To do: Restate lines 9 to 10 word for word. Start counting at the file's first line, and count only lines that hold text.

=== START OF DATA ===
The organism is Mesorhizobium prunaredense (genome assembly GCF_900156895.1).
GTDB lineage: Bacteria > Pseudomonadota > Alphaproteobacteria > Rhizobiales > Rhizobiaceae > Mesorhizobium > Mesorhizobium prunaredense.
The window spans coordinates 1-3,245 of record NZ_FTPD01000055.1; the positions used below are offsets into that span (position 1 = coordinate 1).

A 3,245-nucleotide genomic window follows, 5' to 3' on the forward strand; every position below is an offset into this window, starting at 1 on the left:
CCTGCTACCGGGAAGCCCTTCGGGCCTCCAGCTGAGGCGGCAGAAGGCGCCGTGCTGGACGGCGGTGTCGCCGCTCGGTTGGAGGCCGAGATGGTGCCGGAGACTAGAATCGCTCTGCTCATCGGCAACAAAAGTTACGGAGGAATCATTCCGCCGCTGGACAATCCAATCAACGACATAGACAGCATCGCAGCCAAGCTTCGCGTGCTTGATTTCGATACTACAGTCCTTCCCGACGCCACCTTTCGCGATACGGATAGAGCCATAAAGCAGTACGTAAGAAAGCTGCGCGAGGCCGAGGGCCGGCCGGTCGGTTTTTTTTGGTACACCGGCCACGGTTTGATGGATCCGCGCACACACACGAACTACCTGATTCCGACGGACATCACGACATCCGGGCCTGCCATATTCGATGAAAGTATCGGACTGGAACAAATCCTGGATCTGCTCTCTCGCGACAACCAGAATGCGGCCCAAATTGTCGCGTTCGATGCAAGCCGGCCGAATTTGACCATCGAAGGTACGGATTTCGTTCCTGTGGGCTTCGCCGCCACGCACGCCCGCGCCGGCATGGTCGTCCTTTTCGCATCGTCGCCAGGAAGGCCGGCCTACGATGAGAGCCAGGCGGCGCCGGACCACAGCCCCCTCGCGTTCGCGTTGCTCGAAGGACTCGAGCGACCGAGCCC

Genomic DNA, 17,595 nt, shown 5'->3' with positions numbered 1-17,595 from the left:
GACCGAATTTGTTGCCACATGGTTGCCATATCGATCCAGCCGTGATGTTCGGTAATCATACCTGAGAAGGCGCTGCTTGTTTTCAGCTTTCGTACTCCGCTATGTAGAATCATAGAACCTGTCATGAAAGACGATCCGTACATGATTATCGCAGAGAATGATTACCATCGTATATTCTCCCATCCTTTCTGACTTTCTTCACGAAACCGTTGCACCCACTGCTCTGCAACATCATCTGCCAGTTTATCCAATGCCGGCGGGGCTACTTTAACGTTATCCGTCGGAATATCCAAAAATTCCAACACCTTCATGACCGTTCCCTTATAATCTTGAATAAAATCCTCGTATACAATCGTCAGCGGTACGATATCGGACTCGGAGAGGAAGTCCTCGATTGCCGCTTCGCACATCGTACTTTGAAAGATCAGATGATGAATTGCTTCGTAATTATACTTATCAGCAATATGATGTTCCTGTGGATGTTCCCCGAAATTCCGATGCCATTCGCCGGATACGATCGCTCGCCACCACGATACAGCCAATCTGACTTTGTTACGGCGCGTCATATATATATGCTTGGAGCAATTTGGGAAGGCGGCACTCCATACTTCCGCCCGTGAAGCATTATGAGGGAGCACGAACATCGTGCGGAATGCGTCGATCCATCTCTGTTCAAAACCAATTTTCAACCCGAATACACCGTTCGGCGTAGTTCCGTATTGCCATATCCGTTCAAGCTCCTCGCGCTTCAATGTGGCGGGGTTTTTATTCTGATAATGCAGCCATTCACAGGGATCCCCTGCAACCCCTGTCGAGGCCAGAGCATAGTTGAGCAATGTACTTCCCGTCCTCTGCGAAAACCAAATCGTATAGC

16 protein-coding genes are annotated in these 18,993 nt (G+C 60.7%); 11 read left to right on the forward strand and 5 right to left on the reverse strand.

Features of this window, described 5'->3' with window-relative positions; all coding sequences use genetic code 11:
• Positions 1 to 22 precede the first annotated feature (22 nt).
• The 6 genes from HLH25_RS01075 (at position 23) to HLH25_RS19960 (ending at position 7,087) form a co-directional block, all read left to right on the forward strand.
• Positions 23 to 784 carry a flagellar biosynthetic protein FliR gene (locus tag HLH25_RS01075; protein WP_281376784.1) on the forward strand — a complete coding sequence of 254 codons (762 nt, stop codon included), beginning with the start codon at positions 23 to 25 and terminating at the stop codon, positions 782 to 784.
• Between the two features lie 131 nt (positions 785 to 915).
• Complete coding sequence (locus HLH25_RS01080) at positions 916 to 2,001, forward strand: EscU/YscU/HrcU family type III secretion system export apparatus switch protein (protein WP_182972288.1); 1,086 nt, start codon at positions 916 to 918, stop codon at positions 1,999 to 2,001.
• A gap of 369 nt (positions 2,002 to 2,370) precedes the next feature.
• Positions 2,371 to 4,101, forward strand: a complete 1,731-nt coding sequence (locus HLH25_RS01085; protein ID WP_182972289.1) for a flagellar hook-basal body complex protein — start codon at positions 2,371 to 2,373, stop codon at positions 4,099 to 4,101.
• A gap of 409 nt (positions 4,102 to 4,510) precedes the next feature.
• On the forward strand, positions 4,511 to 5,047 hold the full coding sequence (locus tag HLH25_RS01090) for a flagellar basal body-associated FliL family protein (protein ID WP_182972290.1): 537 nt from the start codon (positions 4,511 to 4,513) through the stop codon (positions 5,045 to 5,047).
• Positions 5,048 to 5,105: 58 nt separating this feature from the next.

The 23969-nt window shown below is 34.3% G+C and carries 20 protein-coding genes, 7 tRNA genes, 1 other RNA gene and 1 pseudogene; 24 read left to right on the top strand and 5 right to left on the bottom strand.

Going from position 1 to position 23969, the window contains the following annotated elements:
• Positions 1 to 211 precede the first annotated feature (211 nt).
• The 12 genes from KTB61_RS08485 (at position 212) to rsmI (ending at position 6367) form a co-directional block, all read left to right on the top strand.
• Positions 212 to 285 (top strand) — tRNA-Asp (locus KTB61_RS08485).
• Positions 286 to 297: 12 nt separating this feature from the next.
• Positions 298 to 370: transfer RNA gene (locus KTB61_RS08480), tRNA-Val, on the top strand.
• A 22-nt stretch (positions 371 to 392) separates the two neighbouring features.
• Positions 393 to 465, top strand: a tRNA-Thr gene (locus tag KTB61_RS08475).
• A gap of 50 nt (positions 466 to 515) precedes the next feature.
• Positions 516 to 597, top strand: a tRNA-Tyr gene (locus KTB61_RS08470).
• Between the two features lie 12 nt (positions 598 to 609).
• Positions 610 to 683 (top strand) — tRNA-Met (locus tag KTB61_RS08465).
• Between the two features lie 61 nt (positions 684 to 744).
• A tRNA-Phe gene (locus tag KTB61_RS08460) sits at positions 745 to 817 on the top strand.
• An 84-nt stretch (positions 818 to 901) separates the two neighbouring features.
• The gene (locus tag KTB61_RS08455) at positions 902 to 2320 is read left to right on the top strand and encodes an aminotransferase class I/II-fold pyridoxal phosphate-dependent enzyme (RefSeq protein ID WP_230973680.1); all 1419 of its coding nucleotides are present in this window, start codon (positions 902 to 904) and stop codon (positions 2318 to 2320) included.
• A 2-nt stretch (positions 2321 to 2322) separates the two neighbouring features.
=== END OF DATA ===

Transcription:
Features of this window, described 5'->3' with window-relative positions; all coding sequences use genetic code 11:
• Positions 1 to 22 precede the first annotated feature (22 nt).